She doesnt have a chance.
When a young mother sits down at a video sweepstakes machine, she isnt gambling, where a little probability analysis can come in handy. She and, by extension, her family is being robbed, slowly but surely.
These gaming machines, first outlawed in 2007, then re-outlawed in 2010, determine the result of the game before the player ever touches a button.
Sometimes, there isnt even an illusion of gamesmanship. You hit a button. If a golden horse pops onto the screen, you win. If not, you lose.
Never seen a video gaming establishment? Picture a dimly lit trailer filled with a dozen dark consoles with grainy monitors (that generally dont show a golden horse). Picture a tiny convenience store with a seedy backroom where customers sit for hours, throwing away their paychecks.
Just dont picture Caesars Palace.
A few months ago, the N.C. Court of Appeals overturned the ban on video gaming, calling it unconstitutionally broad. In an effort to apply to the widest range of video gaming machines, the law had prohibited the reveal of a prize by use of an entertaining display. In short, the court held that freedom of speech protects the use of an entertaining display that being the elusive golden horse.
The state Supreme Court is set to hear the case this fall. In the meantime, some members of the General Assembly are attempting to legalize video gaming in order to generate tax proceeds to fill a gap in education spending.
Gov. Bev Perdue, who says she opposes video gaming but supports the tax, estimates the tax could generate up to $300 million.
You can argue that this legalize-and-tax plan is impractical, because owners of video gaming machines will find ways to dodge the tax. After all, they can be a dodgy bunch.
You can argue that its revenue assumptions are overly optimistic, just as we saw with the state lottery.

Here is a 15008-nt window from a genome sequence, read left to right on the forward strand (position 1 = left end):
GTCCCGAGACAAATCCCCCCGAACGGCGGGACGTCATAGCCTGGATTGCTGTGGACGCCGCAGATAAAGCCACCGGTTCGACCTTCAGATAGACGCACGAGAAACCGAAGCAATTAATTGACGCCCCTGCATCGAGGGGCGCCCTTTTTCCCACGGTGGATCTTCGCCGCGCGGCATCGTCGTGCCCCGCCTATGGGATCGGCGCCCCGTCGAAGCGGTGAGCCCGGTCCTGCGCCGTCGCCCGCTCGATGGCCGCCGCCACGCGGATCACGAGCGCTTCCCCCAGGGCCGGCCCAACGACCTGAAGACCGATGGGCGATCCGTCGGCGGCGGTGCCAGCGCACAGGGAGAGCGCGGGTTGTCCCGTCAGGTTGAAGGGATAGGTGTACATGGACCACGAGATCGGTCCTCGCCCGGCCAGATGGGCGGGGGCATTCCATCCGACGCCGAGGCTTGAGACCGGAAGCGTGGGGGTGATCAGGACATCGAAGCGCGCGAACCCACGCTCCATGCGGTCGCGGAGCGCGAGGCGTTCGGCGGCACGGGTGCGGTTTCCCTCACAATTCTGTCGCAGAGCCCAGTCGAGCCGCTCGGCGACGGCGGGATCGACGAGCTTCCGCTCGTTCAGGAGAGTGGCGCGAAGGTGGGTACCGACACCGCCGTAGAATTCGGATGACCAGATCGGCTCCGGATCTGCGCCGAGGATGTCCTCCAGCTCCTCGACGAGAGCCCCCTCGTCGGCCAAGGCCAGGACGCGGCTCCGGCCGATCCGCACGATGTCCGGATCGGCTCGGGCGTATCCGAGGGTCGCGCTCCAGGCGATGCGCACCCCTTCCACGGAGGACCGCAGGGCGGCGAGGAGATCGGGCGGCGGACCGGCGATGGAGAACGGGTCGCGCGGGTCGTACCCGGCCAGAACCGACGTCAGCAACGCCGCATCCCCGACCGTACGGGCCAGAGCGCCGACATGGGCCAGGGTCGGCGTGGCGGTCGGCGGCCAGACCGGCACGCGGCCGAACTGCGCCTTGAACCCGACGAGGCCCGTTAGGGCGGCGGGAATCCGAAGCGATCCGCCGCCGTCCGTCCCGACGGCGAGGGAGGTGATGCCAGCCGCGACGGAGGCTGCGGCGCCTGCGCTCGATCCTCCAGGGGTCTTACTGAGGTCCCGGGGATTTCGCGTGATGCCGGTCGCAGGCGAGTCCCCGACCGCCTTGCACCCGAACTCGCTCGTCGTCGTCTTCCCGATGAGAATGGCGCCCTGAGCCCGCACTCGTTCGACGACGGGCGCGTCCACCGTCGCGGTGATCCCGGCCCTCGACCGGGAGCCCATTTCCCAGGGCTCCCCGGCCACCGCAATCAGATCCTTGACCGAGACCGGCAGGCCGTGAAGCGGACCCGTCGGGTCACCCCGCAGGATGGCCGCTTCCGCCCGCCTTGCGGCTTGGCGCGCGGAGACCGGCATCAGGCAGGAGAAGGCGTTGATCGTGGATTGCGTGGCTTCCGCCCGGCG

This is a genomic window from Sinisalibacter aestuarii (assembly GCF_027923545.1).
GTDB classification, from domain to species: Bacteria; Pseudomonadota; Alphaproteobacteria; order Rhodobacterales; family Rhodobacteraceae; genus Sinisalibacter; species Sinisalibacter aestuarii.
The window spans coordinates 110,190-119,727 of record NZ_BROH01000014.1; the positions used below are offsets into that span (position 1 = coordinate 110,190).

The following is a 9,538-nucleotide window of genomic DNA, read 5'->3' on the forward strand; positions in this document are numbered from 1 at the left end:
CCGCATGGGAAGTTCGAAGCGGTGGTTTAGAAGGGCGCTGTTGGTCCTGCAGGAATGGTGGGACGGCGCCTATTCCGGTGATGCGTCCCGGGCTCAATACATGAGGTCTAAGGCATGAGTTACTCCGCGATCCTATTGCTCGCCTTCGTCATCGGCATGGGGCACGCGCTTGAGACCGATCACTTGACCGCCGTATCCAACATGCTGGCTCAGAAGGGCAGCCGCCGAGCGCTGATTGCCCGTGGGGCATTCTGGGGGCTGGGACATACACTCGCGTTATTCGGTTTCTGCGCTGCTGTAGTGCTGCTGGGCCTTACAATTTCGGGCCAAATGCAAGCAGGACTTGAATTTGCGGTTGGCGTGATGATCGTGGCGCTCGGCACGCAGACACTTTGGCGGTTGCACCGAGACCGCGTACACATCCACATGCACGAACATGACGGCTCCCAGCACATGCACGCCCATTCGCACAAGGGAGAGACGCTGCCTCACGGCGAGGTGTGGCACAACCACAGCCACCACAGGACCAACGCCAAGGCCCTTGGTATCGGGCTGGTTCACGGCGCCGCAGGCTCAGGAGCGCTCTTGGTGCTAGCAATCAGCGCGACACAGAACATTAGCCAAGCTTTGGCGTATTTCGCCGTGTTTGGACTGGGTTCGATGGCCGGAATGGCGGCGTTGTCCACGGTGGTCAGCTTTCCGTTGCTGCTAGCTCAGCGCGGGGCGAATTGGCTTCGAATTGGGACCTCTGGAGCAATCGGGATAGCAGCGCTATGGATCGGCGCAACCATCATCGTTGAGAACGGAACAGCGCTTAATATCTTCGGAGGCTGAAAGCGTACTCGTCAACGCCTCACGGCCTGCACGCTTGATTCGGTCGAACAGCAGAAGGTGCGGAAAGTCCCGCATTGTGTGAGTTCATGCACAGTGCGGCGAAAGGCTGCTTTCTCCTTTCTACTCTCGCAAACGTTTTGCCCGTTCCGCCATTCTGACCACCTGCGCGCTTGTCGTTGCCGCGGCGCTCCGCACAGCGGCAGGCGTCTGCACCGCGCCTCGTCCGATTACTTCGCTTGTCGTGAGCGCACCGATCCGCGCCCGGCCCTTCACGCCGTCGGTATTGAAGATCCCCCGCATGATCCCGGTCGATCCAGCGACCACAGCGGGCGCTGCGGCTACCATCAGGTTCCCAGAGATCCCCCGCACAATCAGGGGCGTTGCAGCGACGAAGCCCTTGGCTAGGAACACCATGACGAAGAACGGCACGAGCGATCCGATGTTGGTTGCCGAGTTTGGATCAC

But heres the simple argument: Its just wrong. We know that these gaming machines target low income communities. We know that gambling is an addiction and that companies design these machines to exploit that weakness.
We also know that these machines are wildly profitable. Its not uncommon for an establishment to clear $10,000 in a weekend.
Thats money flowing directly out of the wallets of families who live on tight budgets. Even if every dollar goes to K-12 education, the inevitable result will be to punish the children of adults who cant stop pushing the button and hoping to see a golden horse.
Textbooks at school arent as important as dinner at home.
This plan was birthed partly out of the legislatures frustration in having twice tried and failed to craft a law that got the job done. Assuming the Supreme Court sides with the Court of Appeals and it may not the appropriate response isnt to declare Mission: Impossible.
The right thing to do is the hard thing to do. Go back to the drawing board. Write a new law with a cleaner approach to the problem.
Lets tell the legislature to back away from the machine. In the real world, there is no golden horse.